The Trump administration’s actions on trade so far reflect a mixture of traditional, assertive American approaches and more troubling new ideas that could have serious consequences, writes Noah Gordon, warning that Europe has a lot to lose in a steel trade war against the US.
Noah Gordon is a researcher at the Centre for European Reform (CER) in London.
Europeans worry about Donald Trump’s ‘America First’ trade policy. He is prone to using belligerent rhetoric – he has called the Trans-Pacific Partnership (TPP) a “rape” of the US and said “the Germans are bad, very bad” because of their trade surplus.
One of the president’s few consistent political beliefs is that countries with trade deficits are losers, and that multilateral arrangements unfairly constrain American sovereignty.
But on closer inspection the Trump administration’s actions so far reflect a mixture of traditional, assertive American approaches and more troubling new ideas that could have serious consequences for Europe. To see which are which, US trade partners have to go beyond Trump’s insults and look at what his administration does.
The Bombardier case, which put noses out of joint in Canada and the UK, is the sort of trade dispute that the US has often had in the past. At Boeing’s request, the US government has proposed tariffs on a series of Bombardier passenger jets, with a decision due in February. Boeing alleges that Canadian subsidies enabled Bombardier to sell the planes below cost price.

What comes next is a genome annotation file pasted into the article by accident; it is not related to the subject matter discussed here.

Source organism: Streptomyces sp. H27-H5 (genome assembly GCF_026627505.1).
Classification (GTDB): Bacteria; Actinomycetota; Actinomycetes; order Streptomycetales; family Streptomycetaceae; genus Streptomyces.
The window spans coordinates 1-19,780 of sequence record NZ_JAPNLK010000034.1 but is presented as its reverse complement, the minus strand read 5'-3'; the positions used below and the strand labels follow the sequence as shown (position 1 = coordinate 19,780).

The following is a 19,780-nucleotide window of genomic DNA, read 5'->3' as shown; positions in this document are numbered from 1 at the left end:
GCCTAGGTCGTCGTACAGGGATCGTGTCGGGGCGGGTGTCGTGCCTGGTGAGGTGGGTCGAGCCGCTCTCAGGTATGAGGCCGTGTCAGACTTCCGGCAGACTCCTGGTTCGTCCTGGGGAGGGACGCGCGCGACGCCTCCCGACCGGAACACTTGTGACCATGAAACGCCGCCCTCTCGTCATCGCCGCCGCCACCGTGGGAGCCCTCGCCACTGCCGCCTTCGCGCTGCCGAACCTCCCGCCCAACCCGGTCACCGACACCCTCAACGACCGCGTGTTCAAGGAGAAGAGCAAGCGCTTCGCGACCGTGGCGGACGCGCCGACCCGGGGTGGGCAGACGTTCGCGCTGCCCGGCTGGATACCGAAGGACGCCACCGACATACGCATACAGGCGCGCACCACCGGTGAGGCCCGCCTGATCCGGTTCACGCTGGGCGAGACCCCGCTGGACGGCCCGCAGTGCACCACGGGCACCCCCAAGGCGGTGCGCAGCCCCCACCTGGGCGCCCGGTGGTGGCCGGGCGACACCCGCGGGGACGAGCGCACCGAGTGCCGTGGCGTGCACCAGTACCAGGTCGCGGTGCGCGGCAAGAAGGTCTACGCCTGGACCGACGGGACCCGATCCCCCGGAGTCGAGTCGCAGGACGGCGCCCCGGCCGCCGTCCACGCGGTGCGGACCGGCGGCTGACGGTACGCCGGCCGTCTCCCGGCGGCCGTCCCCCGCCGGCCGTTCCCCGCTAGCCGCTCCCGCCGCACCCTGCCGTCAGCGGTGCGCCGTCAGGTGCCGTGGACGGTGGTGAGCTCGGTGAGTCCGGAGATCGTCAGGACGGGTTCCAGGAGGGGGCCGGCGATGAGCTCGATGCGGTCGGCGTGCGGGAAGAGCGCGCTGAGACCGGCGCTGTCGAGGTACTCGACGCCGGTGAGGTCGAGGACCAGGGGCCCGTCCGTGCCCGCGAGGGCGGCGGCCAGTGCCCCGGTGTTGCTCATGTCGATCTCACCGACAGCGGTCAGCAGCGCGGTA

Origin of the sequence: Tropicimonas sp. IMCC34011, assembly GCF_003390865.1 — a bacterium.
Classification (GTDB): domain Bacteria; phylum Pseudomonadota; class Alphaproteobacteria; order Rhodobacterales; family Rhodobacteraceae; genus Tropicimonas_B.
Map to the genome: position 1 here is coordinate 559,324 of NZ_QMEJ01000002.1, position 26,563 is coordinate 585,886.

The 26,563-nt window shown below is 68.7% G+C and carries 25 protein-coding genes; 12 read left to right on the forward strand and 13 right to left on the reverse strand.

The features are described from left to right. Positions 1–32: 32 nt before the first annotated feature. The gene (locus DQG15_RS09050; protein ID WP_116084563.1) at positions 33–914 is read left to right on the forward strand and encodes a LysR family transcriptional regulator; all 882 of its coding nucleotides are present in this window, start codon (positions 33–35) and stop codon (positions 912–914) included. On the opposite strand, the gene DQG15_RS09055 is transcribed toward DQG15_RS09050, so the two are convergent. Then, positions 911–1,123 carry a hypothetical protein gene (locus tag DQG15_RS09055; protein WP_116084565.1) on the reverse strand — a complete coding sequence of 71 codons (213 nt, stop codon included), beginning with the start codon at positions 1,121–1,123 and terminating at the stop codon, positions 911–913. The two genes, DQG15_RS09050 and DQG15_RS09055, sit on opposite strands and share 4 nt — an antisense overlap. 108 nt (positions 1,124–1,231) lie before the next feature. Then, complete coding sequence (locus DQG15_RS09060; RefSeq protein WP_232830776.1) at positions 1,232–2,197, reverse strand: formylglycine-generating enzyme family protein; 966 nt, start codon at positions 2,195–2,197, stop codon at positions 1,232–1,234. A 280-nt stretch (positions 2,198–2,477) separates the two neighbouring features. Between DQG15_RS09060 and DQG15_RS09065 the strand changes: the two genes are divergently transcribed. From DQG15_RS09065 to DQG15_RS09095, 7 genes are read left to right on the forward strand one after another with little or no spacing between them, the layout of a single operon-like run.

The proposed tariffs are not illegal, as the World Trade Organisation (WTO) allows countries to impose ‘countervailing duties’ on countries that subsidise imports that hurt domestic producers. Countervailing duties and anti-dumping duties (imposed on firms that sell goods at less than cost price to damage competitors) are common worldwide.
But it’s worth noting it was civil servants who calculated the high tariff rate on Bombardier – up to 300% – not White House ideologues. And Bombardier is one of 39 active US countervailing or anti-dumping investigations.
Delays in negotiating regional trade agreements are also not unusual. The Trump administration has been happy for talks on the Transatlantic Trade and Investment Partnership (TTIP) to stall.
But European opposition was at least as responsible for its failure. Polls and protests in Germany revealed deep public scepticism about the pact, while then French President François Hollande in May 2016 decried TTIP’s “undermining of the essential principles of our agriculture, our culture, of mutual access to public markets”.
TTIP’s demise is a symptom of a general backlash against trade agreements on both sides of the Atlantic rather than evidence of a rogue American president wrecking the world order.
Trump’s hostility to the WTO is more alarming. The US has been blocking the appointment of new judges to the organisation’s main court, citing procedural concerns – this when it is already short-staffed and facing a backlog of cases. The WTO Appellate Body is the heart of the organisation and has helped resolve disputes between the EU and the US over, for example, steel and hormone-treated beef.
Trump has complained wrongly that the US loses “almost all” of its cases and has “fewer judges” than other countries. Most ominously, the 2017 US trade agenda suggests that the US could ignore WTO rulings if those decisions infringe on its sovereignty. The trade body’s chief says America risks “compromising the system as a whole”.